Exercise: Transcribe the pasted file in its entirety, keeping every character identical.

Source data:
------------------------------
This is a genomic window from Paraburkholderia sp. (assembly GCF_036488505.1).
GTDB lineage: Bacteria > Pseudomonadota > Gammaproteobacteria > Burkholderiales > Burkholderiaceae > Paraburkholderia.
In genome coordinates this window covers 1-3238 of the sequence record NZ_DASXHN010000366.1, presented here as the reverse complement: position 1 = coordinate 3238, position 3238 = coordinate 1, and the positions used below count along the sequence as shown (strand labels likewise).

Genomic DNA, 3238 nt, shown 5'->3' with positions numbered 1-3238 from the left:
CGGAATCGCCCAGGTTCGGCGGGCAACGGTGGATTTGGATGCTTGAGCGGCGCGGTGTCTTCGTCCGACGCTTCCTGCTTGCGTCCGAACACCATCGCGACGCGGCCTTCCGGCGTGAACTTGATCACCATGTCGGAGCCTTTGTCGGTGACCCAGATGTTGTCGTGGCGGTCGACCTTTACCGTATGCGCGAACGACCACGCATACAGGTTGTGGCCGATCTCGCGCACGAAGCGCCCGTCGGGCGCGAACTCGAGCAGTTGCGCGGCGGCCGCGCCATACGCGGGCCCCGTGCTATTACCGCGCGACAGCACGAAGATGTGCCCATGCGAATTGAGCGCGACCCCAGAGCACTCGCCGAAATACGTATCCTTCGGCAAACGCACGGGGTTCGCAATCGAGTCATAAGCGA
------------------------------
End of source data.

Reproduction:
This is a genomic window from Paraburkholderia sp. (assembly GCF_036488505.1).
GTDB lineage: Bacteria > Pseudomonadota > Gammaproteobacteria > Burkholderiales > Burkholderiaceae > Paraburkholderia.
In genome coordinates this window covers 1-3238 of the sequence record NZ_DASXHN010000366.1, presented here as the reverse complement: position 1 = coordinate 3238, position 3238 = coordinate 1, and the positions used below count along the sequence as shown (strand labels likewise).

Genomic DNA, 3238 nt, shown 5'->3' with positions numbered 1-3238 from the left:
CGGAATCGCCCAGGTTCGGCGGGCAACGGTGGATTTGGATGCTTGAGCGGCGCGGTGTCTTCGTCCGACGCTTCCTGCTTGCGTCCGAACACCATCGCGACGCGGCCTTCCGGCGTGAACTTGATCACCATGTCGGAGCCTTTGTCGGTGACCCAGATGTTGTCGTGGCGGTCGACCTTTACCGTATGCGCGAACGACCACGCATACAGGTTGTGGCCGATCTCGCGCACGAAGCGCCCGTCGGGCGCGAACTCGAGCAGTTGCGCGGCGGCCGCGCCATACGCGGGCCCCGTGCTATTACCGCGCGACAGCACGAAGATGTGCCCATGCGAATTGAGCGCGACCCCAGAGCACTCGCCGAAATACGTATCCTTCGGCAAACGCACGGGGTTCGCAATCGAGTCATAAGCGA